1. The only recent attempt to deploy genre as a concept in the discussion of photography is in Paul Frosh’s book, The Image Factory (Oxford: Berg, 2003).
2. Steve Neale, ‘Questions of Genre’, Screen (Oxford University Press, volume 31, number 1, spring 1990), p 45.
3. Steve Neale, Genre (London: BFI, 1980).
4. Neale, ‘Questions of Genre’, Screen, p 46.
5. Hal Foster, et al., Art Since 1900: Modernism, Antimodernism, Postmodernism (London: Thames & Hudson, 2004).
1. Sigmund Freud, ‘Civilization and its Discontents’ , Civilization, Society and Religion, Pelican Freud, Volume 12 (Harmondsworth: Penguin, 1989), p 279.
2. Raymond Williams, Keywords (London: Fontana, 1988).
3. See for example: Helmet and Alison Gernsheim, The History of Photography (London: Oxford University Press, 1955); Jean-Claude Lemagny and André Rouille, eds., A History of Photography (New York: Cambridge University Press, 1987); Naomi Rosenblum, A World History of Photography (London: Abbeville, 1984); Michel Frizot, ed., A New History of Photography (Cologne: Könemann, 1998) [1994 in French]; The History of Japanese Photography, Kaneko Ryüichi et al. (Houston: Museum of Fine Arts, 2003).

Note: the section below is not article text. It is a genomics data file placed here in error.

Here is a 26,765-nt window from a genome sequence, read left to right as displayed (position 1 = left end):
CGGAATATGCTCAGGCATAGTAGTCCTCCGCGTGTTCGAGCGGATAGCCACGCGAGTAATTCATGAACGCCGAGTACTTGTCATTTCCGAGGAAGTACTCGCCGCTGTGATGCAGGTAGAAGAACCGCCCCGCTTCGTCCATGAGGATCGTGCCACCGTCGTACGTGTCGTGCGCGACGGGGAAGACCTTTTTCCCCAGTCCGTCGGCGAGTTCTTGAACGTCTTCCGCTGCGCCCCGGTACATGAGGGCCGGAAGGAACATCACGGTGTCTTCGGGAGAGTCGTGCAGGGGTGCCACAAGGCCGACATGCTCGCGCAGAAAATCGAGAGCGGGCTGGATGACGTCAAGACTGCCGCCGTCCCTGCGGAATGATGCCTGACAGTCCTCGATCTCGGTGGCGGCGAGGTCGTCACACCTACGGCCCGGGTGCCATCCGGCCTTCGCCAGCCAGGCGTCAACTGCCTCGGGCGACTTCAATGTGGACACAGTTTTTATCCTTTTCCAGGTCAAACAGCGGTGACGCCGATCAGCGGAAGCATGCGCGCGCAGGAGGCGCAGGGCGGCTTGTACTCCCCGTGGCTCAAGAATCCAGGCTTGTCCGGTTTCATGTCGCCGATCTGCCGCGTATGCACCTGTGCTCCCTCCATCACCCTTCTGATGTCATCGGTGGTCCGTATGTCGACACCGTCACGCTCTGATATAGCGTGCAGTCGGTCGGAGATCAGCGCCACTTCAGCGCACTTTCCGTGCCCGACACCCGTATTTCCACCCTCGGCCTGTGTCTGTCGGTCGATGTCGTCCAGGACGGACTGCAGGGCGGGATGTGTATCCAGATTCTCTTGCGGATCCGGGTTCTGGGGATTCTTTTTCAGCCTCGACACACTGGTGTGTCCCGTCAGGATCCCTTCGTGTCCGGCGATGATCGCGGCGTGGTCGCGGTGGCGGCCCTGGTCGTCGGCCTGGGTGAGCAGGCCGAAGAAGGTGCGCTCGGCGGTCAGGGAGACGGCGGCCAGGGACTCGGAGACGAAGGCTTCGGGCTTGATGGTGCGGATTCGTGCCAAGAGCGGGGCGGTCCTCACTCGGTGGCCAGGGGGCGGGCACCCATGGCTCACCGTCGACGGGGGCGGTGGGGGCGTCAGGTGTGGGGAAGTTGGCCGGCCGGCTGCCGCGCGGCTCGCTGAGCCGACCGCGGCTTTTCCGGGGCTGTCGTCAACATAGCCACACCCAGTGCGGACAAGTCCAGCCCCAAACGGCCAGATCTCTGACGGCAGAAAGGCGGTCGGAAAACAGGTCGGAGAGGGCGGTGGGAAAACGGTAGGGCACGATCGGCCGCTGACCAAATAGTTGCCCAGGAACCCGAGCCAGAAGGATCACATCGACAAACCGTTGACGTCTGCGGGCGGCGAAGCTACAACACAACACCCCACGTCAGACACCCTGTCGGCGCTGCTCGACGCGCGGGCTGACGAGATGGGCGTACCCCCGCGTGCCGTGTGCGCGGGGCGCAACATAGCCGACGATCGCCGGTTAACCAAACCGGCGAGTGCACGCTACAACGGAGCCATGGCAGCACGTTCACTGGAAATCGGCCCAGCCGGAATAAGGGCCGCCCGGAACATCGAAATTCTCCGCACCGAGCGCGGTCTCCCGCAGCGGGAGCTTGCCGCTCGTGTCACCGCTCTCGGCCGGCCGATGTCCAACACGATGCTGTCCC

4. The essay has been reprinted several times since 1971; see Linda Nochlin, Women, Art, and Power and Other Essays (London: Thames & Hudson, 1989).
5. Karl Marx, ‘The Eighteenth Brumaire of Louis Bonaparte’, Marx/Engels: Selected Works (London: Lawrence & Wishart, 1980), p 96.
6. Karl Marx, ‘The Eighteenth Brumaire of Louis Bonaparte’, p 96.
7. The book was originally based on a 1937 exhibition and catalogue called Photography, 1839–1937, held at the Museum of Modern Art, New York. See Beaumont Newhall, The History of Photography: From 1939 to the Present Day (New York: Museum of Modern Art, 1964).
8. See Christopher Phillips, ‘The Judgement Seat of Photography’, The Contest of Meaning, R. Bolton, ed. (London: MIT, 1992), p 196.
9. See, for example, the work of Abigail Solomon-Godeau, especially ‘Calotypomania’ and ‘Cannon Fodder’; both in Photography at the Dock (Minneapolis: Minnesota Press, 1995).
10. John Tagg, The Burden of Representation (Basingstoke: Macmillan, 1988), p 118.
11. See Michel Foucault, The Archaeology of Knowledge (London: Tavistock, 1985).